Well, even moreso, the subtlety and refinement of having dealt with original sources and iunderstanding context makes people like Howard and Lovecraft so differerent from their many imitators today; literary merits aside they are really writing a different kind of fiction that feeds on both american dime novels and ancient mythology. Sometimes I feel like taking Howard seriously in a film would almost be cast pearls before swine.
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#30 Dave the Rage

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Posted 03 May 2012 - 12:35 AM

I almost feel that people seem to think misunderstand the audience for Conan and the nature of the work. He's usually marketed as a kind of bully-boy tough guy, but it's more or less quasi-religious existential weird fiction that just happens to be so well written it's pretty suspenseful. Conan, I think, gives a really honest view of an ancient sense of worth and heroism that a pre-classical man, of basically decent character and incredible accomplishment, would be like. Conan reflects something of the Epic of Gilgamesh; the Pre-Nicene mythology so to speak.

Weird fiction is always about life at the edges of time, space, dream, geography. Conan is a bit of an existential trip to a world very much like our own but on which the vigorous dreams of modern man have been painted as a lurid past.

What will 'save' the franchise? This franchise is in no need of saving. We should just not be surprised when people misunderstand how awesome REH's work is. They are adopting bits of his cult into their culture. There is nothing wrong with virtually naked barbarians stabbing sorcerers. Seems like a legitimate genre. But what often gets lost is the subtext of what the relationship of temples to cities, nobles, and strangers was. Anthro-history in Howard's stories always get left out in favor or flash, I find.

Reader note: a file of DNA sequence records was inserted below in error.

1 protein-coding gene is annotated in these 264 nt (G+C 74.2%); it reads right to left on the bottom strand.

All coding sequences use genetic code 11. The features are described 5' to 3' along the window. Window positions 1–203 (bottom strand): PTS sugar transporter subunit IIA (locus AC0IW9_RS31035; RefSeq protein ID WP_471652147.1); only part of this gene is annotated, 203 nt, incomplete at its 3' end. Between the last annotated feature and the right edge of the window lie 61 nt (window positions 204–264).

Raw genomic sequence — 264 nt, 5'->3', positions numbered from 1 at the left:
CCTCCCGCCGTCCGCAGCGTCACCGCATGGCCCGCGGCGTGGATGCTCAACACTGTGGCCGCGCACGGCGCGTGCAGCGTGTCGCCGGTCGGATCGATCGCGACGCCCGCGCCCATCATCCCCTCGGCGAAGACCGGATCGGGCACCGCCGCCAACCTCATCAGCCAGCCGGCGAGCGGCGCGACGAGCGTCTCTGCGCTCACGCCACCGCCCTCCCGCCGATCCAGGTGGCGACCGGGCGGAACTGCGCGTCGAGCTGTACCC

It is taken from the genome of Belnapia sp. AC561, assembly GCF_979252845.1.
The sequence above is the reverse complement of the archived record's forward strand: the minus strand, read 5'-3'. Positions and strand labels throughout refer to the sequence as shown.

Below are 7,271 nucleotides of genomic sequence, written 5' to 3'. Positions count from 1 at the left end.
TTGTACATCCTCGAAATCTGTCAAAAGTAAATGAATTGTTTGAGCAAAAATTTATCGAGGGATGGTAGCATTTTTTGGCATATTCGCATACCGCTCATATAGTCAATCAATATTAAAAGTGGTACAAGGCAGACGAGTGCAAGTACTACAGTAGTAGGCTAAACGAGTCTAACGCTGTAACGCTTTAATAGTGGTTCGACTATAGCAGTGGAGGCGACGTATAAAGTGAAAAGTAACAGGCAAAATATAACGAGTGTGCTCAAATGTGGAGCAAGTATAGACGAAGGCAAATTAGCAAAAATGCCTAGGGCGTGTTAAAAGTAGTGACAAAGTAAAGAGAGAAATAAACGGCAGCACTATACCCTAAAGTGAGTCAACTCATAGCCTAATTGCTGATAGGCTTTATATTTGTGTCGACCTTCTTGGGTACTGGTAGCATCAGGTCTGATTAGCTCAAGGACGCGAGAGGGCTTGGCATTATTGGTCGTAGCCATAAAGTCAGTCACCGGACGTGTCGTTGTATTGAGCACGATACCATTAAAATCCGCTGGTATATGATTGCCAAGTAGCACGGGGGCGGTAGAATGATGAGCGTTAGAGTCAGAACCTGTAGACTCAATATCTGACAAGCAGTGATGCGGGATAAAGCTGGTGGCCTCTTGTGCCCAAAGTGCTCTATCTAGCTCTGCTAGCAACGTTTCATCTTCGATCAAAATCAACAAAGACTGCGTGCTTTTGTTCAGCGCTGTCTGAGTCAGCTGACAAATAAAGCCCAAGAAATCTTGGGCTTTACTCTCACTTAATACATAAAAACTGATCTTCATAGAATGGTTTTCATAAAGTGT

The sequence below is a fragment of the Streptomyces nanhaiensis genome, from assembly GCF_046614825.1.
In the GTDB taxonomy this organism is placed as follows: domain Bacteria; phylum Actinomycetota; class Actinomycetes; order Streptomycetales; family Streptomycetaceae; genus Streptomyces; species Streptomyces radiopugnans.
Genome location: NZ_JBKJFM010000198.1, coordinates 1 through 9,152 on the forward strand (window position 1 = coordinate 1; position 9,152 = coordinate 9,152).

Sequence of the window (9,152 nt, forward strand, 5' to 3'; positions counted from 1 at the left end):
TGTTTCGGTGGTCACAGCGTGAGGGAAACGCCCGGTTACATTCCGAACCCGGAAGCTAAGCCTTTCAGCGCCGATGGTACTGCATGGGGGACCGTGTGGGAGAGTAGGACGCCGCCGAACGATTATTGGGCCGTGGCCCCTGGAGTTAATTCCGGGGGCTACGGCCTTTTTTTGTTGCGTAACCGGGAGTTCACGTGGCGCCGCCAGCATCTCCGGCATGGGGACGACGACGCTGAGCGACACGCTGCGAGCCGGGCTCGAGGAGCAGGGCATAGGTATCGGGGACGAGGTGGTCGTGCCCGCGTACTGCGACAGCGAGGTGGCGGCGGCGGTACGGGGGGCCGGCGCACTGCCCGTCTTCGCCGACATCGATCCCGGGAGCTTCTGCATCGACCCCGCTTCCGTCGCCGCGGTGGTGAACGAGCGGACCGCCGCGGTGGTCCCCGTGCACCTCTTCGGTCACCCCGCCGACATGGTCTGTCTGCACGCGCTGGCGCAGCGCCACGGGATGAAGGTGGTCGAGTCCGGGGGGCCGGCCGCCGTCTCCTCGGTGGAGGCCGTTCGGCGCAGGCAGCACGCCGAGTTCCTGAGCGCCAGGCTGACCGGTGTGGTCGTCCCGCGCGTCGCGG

I felt the same about Conan and what he has become since Holywood rolled him in mud of womanising, drinking, heroic do gooder! He is nothing like that according to Howard, and by far not a stand up guy as thomas and some pastichers have portrayed. He is a savage from the hills, thrown into a world to make ends meat in a tribal fuedal environment. He steals from the rich and feeds himself and his brethern who befriend him and sacrifices his blood for ends meat daily. I don't agree with your sentiments on him being decent, that is a civilised term to him, Howard would see him as like a wild beast that does not know decent, but just follows the code of the nature of his existance, kill or be killed etc. I hate when people try to cast him as hero and do good'er. I like him cast as what he was cast by Howard, hard nosed, determined, and focused too the end, destroying all in his wake. Hercules and beowulf may have give Howard inspiration but Conan is his creation and he fed the people of the Hoovervilles and recession hit Texans and further a field with a different type of anti hero (even that annoys me the term anti-hero). He presented man as it should be, violent, ragefull and a power to respect with no worth or value but steel and arm to wield it. Men today put weight in bank balance and the car they drive, and forget the one instinct that Conan had plenty off, intelligence and guile which personified Howard more. That comes out in Conan stories, from fighting winged bats to wolves, picts and beasts from the underworld. Howard was basically giving a message of Conan being more than brawn and steel, packaged in determination and will power to succeed or die in the trying. He sculpted Conan well before he left his mortal coil indeed, but not as a symbol for hero's and do gooders, more for us to realise if this world fell to shit as his did then, we would pick up steel and use the same will power in our own endeavours to come and succeed or die trying. :)